The studios are circling Constantin Film. Rumor has been rife in recent months that the Teuton shingle, home to uber-producer Bernd Eichinger (“Perfume: The Story of a Murderer,” “Downfall”), is for sale, with Universal said to be the latest suitor.
Universal execs were remaining tight-lipped about the matter.
“The rumors are all over the place but it’s all speculation,” said one Universal exec, who insisted on anonymity.
Variety understands from sources that Universal were granted an exclusive period in which to negotiate a deal, but that this has since expired with no sale inked. Universal execs would neither confirm nor deny this.
Other sources state that Paramount also took a close look at Constantin, although Par execs flatly denied this when asked by Variety.
Execs at Highlight and Constantin were unavailable for comment.
A sale of Munich-based Constantin has been in the cards since September last year following EM.Sport’s acquisition of a 25.1% stake in Constantin’s parent Highlight Communications.
Having made the licensing, production and broadcast of sports its core business, EM.Sport (formerly known as EM.TV) was more than eager to link up with Highlight, which manages the hugely popular UEFA Champions League soccer competition.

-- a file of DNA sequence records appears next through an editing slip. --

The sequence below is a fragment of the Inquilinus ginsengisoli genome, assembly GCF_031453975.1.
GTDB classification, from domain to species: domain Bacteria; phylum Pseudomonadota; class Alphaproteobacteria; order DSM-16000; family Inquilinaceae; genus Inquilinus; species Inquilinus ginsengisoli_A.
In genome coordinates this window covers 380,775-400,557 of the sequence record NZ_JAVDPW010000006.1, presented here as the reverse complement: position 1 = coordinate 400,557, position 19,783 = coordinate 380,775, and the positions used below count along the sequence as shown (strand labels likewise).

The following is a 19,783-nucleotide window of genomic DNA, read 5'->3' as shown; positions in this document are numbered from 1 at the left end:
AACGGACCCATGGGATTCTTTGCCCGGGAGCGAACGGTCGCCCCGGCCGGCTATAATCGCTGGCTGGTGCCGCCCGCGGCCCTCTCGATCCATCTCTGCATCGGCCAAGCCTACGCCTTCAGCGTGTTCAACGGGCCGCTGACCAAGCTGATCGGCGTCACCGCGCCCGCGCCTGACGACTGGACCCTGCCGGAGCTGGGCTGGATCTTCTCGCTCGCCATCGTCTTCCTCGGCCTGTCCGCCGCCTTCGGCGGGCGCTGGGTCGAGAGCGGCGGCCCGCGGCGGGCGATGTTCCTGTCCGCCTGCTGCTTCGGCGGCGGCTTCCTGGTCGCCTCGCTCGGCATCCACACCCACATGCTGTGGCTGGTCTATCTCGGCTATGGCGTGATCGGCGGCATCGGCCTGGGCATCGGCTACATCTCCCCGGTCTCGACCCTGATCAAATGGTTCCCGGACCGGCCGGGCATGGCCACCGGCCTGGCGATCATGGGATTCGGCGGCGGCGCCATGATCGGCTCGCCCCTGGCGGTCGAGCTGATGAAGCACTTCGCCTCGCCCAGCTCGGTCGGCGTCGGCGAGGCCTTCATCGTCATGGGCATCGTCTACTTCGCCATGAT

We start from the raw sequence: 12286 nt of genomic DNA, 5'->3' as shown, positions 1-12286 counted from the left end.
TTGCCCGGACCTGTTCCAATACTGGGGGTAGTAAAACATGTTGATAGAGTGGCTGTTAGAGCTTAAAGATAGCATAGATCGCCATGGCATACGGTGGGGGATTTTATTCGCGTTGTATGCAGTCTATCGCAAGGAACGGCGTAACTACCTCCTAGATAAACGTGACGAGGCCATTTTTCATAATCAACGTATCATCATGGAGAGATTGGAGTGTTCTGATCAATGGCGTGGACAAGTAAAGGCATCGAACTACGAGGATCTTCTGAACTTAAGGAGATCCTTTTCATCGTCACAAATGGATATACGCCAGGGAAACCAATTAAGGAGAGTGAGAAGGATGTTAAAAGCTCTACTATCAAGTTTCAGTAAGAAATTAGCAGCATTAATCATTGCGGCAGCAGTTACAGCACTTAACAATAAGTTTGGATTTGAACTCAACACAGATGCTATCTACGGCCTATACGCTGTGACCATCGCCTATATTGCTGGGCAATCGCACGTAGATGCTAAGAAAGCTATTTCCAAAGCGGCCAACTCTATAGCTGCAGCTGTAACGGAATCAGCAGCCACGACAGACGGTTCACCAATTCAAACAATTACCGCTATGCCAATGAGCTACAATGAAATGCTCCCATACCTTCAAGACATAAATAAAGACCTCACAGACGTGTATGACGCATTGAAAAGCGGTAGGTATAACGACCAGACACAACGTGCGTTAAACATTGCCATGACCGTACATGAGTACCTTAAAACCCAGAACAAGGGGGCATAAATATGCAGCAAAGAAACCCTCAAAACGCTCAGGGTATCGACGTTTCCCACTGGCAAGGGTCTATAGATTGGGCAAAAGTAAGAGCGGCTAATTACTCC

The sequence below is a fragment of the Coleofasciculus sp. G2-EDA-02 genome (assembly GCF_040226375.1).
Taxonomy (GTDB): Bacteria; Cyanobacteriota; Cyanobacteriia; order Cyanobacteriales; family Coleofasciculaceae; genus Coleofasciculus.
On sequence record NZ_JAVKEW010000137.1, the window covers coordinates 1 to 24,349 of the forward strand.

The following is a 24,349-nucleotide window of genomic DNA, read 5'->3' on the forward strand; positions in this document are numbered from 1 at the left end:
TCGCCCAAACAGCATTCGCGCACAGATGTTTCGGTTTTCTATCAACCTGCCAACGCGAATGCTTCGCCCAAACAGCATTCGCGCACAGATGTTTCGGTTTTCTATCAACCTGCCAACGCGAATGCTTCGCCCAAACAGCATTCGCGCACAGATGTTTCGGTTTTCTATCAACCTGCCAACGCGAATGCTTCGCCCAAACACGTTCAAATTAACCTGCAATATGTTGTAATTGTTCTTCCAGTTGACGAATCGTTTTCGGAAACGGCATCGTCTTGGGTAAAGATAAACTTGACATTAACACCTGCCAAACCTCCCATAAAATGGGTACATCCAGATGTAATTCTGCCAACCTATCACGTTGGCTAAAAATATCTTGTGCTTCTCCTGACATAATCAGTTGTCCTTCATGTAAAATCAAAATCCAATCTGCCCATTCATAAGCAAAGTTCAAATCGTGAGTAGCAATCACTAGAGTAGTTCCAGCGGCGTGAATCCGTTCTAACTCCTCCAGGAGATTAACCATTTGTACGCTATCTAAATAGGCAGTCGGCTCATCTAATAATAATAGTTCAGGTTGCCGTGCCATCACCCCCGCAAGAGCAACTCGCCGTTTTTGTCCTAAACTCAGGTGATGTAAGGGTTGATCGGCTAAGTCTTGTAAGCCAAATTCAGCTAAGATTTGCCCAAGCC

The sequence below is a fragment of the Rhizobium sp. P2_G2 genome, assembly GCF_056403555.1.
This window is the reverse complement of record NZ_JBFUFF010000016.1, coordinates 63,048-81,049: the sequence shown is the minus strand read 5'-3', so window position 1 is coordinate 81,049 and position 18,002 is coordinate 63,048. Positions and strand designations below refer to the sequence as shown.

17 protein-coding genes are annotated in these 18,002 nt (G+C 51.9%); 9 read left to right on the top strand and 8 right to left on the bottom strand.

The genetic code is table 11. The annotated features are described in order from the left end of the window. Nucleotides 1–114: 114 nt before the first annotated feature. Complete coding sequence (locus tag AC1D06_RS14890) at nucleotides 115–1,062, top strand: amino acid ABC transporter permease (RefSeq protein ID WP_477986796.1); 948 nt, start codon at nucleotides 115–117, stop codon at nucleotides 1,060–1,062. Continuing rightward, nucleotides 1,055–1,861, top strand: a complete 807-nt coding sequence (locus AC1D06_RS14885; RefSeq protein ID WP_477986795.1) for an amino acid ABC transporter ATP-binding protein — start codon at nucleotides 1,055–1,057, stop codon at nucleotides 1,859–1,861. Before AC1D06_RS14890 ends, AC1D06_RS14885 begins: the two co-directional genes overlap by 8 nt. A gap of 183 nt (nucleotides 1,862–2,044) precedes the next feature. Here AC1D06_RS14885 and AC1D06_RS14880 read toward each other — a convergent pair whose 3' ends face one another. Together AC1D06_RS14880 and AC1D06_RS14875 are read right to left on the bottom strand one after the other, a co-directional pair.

The acquisition of the Highlight stake repped the start of a strengthening relationship between EM.Sport and Leo Kirch, the media mogul and Highlight shareholder who holds Germany soccer rights for 2009-15. EM.Sport will likely play a role in exploiting those rights.
While EM.Sport topper Werner Klatten has said Constantin will remain part of an EM.Sport-Highlight union, EM.Sport is selling its kids’ programming distribution and production unit EM.Entertainment, which illustrates its increasing focus on sports rights and its desire to jettison non-core businesses.
A further sign of flux was last month’s surprise departure of Thomas Friedl, Constantin’s head of distribution, who ankled after 18 years to join RTL Group’s newly launched production and distribution group UFA Cinema.
Although Constantin remains Germany’s leading independent producer-distrib, its star has waned recently.
The company underperformed at the box office last year. Its lineup, which included local hits like the animated feature “Lissi” and romantic comedy “Warum Maenner nicht zuhoeren und Frauen schlecht einparken” (Why Men Don’t Listen and Women Can’t Read Maps), failed to match the box office success of 2006 hits “Perfume: The Story of a Murderer,” “Hui-Buh: The Goofy Ghost” and “Elementary Particles.”